35 thoughts on “It’s Probably Not the Best Idea to Make a Costco Run on Foot

  1. I tried to contain the giggles, but by the time you went to get bags from the other grocery store, I was disturbing my co-workers! Whew, that was good stuff!

  2. Sounds like a great trip to me, and I’m confused as to why you describe it as not such a good idea. How many new muscles did you work on that trip that don’t normally get worked so thoroughly? Is your goal LESS strength and fitness, or more??

    Still, you can be forgiven if you do it the easy way next time – with a bike trailer ;-)

    • Oh, I got thoroughly worked alright.

      And yes – future trips will be made with bike and trailer (both of which were purchased last month: bike for $110 and trailer for $40).

      Thanks for the reminder that things are only really good if they’re miserable. :)

    • Mr Money!!!! I was just on your site reading about the bike and bike trailer and was thinking of your postings while reading this one!

    • My wonderful grandmother used to carry her grocery in two heavy bags from the market every week until she was 95. She never took a cab (which she could easily afford) and refused any offers for lifts from neighbours (“they just don’t understand”) because she considered this her exercise. Please remember her next time, guys. MMM you need to visit good old Europe sometime. Might make a good MM business trip.

    • I frequently ride my bike to Costco and love it! I have two grocery bag sized panniers and a bungee cord on the rack. Getting your groceries home would have been a breeze!

  3. As one who lived without a car in a big city for 4 years, I completely understand your experience! It was always that halfway mark when I would think to myself, “I wonder if there’s a homeless person I could give some of this milk (or other heavy items) to,”

    • Glad to know I’m not alone. Near the end of my walk I was wishing a kid would wander by so I could offer to pay him to carry the stuff the rest of the way.

  4. Thanks for the chuckle! I was a missionary for my church in Portugal and we always had to carry our groceries. When it rained, we had to get inventive and anchor our umbrellas down the front of our shirts to leave our hands free for our groceries! :-) So, no, you are not alone! :-)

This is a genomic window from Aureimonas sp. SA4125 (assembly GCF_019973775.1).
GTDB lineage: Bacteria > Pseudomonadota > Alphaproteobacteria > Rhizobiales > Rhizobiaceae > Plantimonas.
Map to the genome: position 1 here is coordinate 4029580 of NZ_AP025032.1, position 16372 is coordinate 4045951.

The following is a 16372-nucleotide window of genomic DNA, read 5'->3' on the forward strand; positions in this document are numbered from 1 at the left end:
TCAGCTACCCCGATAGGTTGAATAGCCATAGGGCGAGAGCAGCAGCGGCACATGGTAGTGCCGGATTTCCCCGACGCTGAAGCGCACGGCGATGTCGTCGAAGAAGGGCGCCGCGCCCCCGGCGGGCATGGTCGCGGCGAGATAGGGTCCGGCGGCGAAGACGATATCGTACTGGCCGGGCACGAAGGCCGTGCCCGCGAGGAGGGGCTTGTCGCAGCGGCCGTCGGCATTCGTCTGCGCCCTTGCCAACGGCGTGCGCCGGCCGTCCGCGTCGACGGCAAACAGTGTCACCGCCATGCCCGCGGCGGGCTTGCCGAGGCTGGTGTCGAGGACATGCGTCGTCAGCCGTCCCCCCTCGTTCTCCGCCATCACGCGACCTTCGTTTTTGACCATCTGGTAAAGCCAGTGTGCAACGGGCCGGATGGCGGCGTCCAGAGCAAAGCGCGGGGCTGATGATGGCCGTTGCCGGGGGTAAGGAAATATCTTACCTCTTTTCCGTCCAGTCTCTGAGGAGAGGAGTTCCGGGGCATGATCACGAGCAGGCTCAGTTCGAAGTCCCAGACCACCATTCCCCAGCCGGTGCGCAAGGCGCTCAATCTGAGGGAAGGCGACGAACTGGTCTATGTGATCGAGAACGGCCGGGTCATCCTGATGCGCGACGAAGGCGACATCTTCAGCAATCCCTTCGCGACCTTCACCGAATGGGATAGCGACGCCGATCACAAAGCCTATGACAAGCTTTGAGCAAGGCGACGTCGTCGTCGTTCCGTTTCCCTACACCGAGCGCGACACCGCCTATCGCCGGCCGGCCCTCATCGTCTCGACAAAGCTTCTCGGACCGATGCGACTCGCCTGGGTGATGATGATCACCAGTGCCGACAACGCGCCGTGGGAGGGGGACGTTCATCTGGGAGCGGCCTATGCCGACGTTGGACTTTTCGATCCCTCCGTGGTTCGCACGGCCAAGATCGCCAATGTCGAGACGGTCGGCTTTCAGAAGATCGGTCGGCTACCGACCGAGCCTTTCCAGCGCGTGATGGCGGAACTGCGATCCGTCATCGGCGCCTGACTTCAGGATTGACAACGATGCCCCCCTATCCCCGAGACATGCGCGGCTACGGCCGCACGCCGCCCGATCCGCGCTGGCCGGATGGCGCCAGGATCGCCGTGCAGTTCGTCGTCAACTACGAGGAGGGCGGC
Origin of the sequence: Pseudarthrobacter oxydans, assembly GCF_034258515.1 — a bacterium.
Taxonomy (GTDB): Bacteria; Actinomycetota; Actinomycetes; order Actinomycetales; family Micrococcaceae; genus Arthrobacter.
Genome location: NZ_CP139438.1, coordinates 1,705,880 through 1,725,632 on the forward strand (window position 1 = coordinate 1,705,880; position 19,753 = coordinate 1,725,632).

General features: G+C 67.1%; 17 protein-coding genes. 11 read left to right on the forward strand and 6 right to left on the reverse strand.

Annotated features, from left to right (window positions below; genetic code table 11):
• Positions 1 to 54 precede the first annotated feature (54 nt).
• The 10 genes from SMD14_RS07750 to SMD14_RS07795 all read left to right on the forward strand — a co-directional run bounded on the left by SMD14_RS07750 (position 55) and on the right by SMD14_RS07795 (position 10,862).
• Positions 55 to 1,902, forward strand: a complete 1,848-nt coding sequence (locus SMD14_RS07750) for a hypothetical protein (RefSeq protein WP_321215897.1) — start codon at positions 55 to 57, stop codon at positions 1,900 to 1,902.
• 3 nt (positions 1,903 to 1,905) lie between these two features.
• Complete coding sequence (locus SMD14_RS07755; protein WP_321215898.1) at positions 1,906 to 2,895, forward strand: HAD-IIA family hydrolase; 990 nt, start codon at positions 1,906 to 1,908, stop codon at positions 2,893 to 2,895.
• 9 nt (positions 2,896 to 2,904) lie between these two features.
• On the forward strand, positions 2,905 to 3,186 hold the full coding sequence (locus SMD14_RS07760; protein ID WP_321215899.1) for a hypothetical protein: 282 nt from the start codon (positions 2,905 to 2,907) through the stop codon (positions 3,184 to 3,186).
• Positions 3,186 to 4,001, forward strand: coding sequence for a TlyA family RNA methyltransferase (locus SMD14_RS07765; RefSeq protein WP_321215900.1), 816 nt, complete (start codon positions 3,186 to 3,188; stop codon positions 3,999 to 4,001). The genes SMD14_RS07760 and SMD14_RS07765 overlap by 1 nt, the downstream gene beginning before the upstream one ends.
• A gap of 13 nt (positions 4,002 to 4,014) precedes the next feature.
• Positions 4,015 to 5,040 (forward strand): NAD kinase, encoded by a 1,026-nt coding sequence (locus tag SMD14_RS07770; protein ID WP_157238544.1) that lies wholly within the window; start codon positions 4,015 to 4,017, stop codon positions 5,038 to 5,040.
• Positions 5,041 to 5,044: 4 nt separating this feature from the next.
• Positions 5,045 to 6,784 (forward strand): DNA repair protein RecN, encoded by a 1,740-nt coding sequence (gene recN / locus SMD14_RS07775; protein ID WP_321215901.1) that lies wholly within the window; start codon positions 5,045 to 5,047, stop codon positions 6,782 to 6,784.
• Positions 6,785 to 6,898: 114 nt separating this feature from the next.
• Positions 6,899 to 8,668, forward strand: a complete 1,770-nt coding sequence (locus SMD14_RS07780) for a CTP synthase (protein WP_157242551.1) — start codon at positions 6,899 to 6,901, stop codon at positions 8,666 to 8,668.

5. Haha! That was funny. I think the lesson here is to be prepared! Once you start doing things regularly, being prepared is easy – it comes more naturally. A large backpack and 2 cloth grocery bags could have helped. You also quickly learn to always put the heaviest stuff in the backpack.

    But overall, walking with groceries is much harder than biking, unless you can fit almost everything in the backpack.

    Good job! You have the right attitude and next time maybe you’ll be better prepared. :)

  6. I didn’t just giggle, I laughed out loud… So loud that my coworkers wanted to know what was so funny. I am glad you (and the eggs) made it back okay.

  7. Whether intentional or not, you, sir, are a pioneer and an entertainer.

    I hope you’ll remember to put that new-found $50 grocery surplus cash into your fun money!

  8. Wife says to husband – will you go to the store and get some milk and if they have eggs, get 6.
    Husband returns with 6 pints of milk and no eggs.
    Wife says “what the *******?
    Husband says – they had milk.

    My strategy is not to use a trolley in the store and just use a bag I have to carry – I spend way less and still just as frequently as if I had brought a trolley. Great arm work out too.

  9. I love this for so many reasons. First, I love Costco. Second, I love your humility to share your (dare I say, foolish) trip there. I think in the future you should just give your wife a fifty and tell her to have fun. Thanks for the chuckle.

  10. Hi Mark,

    My wife and I have been using YNAB since the beginning of this year, and we absolutely love it. You’ll be please to know that I’m trying to send some business your way–I recently wrote a blog post for this year’s crop of college graduates encouraging them (among other things) to live frugally and check out YNAB for their budget needs.

    Check it out here: http://zacharycrippen.com/2013/05/07/7-things-every-college-grad-should-know/

    Thanks for a great product!

    Zac

  11. First mistake was taking a cart into the store. Always carry your items in the store if you’re going to be carrying them home. If it’s uncomfortable to carry them in the store, it will be _hell_ by the time you’re home.

  12. Back in my college days, when I did not have a car, the only way I went to the grocery store was to walk. There was a lot of careful planning to figure out what I could buy that would fit in my backpack. Still now, I never use a cart if I’m going to have to carry my groceries home. (I know, I know, bike and trailer, I have neither and am completely terrified of riding a bike in traffic – driving with seatbelts and airbags is terrifying enough. I’d much rather walk.)